On Food, Food Storage and Cooking

“Honey, I think I’ll make coffee-cake for breakfast.”

Eyes light up and… “I will love you forever”!

Truly, I meant it. I really wanted to make coffee-cake but every recipe from Google looked delicious and seemed difficult. I was beginning to regret my generous offer but who can resist being loved for a lifetime!

Last year I had a little 2 burner Coleman propane stove top that worked on those one pound canisters. The knobs had such little control it was easy to burn the food. So this year we switched to a Iwatani Butane stove top with just one burner, but much better control. One burner means I have to get creative about keeping things warm while cooking multiple dishes, but I’m no longer burning food.

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The challenge of a single burner galley was understood, accepted and has been successful so far. I’m pretty sure it’s worthy of its own reality TV show!

Last year we also stocked a lot of fresh food which depended on refrigeration of some sort. We have a huge icebox so we bought five to six big ten pound blocks of ice which lasted about 4-6 days depending on their density. Blocks from places that make ice have a lot of air trapped in the form of bubbles and deteriorate much faster. Some marinas make their own ice by simply freezing water and they lasted the longest.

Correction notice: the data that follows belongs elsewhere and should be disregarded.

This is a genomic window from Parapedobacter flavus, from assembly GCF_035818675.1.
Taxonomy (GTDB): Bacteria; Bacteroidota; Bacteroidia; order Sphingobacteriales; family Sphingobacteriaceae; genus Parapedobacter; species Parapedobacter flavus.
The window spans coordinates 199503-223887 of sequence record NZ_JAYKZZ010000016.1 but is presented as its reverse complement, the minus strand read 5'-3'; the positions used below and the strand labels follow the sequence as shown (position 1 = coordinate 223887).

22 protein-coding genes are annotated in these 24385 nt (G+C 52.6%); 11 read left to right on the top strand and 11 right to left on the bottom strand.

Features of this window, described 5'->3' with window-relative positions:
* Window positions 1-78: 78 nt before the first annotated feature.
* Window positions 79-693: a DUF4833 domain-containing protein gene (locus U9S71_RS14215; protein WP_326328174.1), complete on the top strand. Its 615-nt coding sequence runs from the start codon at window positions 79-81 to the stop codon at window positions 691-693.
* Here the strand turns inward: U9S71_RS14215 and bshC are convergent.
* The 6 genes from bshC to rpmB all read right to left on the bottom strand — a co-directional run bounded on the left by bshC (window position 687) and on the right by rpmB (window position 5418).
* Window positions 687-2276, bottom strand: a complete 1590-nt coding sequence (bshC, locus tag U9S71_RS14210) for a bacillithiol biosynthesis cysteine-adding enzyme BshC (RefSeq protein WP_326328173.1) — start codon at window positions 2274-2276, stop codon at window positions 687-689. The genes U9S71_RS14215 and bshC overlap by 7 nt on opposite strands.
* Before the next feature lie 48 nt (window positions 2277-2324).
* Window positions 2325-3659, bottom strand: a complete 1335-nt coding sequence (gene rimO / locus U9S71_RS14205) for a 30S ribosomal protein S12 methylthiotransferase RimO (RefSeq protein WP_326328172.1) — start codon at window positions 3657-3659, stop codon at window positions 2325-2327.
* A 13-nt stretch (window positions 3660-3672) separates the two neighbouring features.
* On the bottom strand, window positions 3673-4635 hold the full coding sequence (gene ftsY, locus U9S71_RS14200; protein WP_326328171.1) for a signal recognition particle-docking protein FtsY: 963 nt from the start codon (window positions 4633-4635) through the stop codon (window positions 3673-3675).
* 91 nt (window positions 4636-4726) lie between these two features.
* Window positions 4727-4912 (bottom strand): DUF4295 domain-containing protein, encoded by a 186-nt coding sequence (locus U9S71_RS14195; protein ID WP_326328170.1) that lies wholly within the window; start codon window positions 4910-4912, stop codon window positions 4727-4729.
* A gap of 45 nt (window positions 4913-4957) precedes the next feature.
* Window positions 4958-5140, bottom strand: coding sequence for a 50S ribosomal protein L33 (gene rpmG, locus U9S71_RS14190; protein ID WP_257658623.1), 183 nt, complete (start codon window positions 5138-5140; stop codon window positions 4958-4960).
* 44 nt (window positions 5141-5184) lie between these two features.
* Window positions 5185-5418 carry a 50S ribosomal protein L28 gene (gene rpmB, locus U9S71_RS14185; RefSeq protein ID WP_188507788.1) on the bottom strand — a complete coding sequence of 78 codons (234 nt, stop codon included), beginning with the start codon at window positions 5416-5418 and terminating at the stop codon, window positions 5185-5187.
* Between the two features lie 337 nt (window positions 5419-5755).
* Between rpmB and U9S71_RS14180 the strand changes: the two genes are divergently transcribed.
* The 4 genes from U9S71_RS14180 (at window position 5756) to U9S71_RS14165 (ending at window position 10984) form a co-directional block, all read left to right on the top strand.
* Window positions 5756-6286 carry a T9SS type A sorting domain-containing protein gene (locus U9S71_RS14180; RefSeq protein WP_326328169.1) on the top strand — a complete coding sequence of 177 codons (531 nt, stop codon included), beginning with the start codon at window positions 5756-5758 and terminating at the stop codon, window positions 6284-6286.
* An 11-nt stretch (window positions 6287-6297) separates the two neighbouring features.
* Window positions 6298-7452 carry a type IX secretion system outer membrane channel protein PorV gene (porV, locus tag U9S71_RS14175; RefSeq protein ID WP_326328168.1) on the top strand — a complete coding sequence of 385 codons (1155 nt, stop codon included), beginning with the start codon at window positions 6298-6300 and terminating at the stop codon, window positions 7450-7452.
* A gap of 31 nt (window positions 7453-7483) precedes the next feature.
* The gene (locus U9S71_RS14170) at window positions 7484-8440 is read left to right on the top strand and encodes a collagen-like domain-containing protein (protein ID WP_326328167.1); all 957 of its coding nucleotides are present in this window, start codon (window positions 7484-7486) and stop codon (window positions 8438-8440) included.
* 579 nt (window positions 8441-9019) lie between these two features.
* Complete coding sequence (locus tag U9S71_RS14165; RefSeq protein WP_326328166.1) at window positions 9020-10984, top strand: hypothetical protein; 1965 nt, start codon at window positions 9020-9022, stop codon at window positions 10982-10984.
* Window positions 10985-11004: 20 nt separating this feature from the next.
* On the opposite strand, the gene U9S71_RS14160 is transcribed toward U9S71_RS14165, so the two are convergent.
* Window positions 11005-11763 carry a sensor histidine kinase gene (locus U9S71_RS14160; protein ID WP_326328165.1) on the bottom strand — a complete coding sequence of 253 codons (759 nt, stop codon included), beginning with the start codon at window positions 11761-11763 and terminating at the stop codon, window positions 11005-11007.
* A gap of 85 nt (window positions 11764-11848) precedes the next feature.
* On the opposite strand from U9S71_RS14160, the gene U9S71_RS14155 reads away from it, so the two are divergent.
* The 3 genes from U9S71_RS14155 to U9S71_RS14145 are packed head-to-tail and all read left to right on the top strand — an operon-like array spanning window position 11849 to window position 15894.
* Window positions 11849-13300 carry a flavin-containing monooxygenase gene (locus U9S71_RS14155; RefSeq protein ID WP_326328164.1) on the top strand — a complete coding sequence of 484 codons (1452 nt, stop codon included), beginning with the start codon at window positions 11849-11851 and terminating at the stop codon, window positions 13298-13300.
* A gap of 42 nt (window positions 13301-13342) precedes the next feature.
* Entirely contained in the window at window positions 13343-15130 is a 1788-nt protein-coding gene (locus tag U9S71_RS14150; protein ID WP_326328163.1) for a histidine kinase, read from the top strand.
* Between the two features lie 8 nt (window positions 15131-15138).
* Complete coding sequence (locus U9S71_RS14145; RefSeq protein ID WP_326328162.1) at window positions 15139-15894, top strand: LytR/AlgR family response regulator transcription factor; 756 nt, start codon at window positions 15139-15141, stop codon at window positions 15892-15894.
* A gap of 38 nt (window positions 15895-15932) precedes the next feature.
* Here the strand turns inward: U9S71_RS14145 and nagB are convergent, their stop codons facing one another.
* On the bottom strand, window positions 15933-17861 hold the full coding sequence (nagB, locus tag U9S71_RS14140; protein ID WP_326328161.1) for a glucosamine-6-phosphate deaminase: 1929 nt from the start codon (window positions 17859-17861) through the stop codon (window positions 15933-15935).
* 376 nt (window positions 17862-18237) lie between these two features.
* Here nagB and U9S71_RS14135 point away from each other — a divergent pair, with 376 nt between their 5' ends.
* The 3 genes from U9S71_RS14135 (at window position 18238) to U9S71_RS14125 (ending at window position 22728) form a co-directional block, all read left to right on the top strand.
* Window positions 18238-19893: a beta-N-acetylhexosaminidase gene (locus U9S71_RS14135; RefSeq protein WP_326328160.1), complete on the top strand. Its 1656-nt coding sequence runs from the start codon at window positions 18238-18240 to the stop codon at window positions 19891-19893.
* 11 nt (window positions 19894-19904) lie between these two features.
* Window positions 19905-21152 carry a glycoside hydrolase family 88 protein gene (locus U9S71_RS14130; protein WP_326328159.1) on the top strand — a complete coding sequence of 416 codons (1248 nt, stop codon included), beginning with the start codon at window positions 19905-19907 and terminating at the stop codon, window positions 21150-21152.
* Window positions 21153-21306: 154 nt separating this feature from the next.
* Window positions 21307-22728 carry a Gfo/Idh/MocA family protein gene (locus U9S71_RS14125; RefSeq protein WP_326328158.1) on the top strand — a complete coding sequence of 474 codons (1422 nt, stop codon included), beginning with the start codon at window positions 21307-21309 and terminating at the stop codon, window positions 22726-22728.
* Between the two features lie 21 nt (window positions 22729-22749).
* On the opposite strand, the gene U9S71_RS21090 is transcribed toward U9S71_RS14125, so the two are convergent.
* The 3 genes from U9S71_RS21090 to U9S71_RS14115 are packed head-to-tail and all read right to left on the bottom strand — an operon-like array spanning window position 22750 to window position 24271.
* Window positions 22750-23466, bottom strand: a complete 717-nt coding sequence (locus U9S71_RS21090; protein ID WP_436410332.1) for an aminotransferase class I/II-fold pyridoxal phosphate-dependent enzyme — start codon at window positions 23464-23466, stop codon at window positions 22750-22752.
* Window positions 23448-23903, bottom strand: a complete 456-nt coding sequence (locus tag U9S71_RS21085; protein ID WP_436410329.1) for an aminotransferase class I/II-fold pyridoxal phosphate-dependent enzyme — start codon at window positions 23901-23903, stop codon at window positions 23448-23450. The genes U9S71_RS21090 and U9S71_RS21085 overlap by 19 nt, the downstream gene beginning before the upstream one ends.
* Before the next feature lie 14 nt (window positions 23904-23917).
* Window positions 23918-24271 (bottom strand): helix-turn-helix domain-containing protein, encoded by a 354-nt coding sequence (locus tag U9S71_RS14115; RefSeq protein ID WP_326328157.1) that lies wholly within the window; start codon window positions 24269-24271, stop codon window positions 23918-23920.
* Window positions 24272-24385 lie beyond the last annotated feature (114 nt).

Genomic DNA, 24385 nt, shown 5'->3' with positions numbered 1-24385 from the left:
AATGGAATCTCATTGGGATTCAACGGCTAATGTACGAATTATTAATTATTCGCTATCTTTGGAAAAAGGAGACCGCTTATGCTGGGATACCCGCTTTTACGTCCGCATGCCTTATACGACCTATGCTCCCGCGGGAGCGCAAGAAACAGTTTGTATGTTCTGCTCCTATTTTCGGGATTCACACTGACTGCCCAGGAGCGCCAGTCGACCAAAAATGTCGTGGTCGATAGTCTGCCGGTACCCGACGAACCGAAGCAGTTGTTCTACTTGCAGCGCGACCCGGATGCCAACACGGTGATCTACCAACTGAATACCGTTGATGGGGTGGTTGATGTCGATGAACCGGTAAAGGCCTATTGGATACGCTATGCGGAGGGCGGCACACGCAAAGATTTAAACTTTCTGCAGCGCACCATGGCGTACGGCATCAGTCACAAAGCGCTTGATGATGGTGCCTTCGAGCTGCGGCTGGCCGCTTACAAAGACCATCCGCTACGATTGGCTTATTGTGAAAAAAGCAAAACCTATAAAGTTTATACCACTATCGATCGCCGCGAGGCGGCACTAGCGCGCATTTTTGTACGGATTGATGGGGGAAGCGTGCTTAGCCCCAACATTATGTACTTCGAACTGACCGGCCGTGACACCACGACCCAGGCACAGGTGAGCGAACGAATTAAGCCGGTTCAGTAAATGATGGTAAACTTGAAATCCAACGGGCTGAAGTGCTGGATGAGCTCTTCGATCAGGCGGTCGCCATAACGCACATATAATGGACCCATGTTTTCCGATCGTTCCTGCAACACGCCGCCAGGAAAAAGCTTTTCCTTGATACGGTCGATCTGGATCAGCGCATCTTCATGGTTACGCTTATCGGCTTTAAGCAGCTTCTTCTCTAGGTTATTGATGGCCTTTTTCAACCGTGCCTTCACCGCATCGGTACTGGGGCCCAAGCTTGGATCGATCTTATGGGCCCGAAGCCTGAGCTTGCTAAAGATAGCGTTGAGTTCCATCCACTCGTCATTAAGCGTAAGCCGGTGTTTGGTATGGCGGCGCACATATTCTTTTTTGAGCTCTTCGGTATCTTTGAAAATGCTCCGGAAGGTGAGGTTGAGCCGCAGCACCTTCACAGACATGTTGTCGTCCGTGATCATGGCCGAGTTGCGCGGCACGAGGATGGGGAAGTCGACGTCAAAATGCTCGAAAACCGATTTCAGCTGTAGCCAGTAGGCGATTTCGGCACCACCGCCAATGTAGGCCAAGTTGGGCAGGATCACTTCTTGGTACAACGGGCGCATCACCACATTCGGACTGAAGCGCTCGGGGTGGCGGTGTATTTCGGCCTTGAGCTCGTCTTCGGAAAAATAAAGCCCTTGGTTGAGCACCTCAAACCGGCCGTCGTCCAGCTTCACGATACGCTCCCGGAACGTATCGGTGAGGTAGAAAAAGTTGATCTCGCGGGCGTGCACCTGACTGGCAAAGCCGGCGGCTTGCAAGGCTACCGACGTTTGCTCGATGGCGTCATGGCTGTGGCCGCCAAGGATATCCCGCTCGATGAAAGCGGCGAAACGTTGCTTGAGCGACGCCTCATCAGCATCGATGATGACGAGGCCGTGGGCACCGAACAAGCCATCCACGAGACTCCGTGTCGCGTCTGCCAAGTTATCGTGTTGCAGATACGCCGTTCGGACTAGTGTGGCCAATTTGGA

We wanted to get away from running into civilization every week to buy ice and food, so this year we decided to change it up. I’ve spent the past winter mentally shopping for our “stores”. After sitting down and ordering $500 of shelf stable foods from Rainy Day Foods I finished it off with another $500 of staples from Winco; this included beer and wine. We use the ice box as cool storage, and we have a small, very efficient twenty-seven quart, 12 volt Engel refrigerator for the very few things we must keep cold. For the record, that does not include the beer!

As we both sat down to put it all away, I asked sheepishly, “Do you think I over-did it?”. I was actually amazed and embarrassed how much food sat on the salon floor. Would we ever eat all this food over the summer?

There were freeze-dried peas, corn, cabbage and broccoli; dehydrated onions, celery, carrots and potatoes, Texurized Vegetable Protein in Taco, BBQ, sausage and Bacon flavors plus freeze-dried hamburger and sausage. I had fresh potatoes, onions, garlic, peppers and cabbage plus fresh fruit. Then there were all the staples, milk powder, oatmeal, flour, brown/white sugar, rice, noodles and beans right on down to all the little stuff like salt, pepper, coffee, tea, flaxseed, yeast, oil, etc. When you look at our boat you’d have no idea we have so much food stuff packed away!

But so far I have to say… It’s been really successful. We do miss fresh foods but we find getting to a grocery store now and then takes care of those cravings. The single burner experiment is working well and as the summer progresses, I’ll add to this section of my blog for those interested.

And… The coffee cake turned out more than wonderful (even if I do say so myself!).

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Next post…. how I made this delicious cake!

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5 thoughts on “On Food, Food Storage and Cooking

    1. Actually this isn’t a bundt pan. I have no conventional oven either so this is my Omnia oven. I have a post on it… I’ll dig it up.

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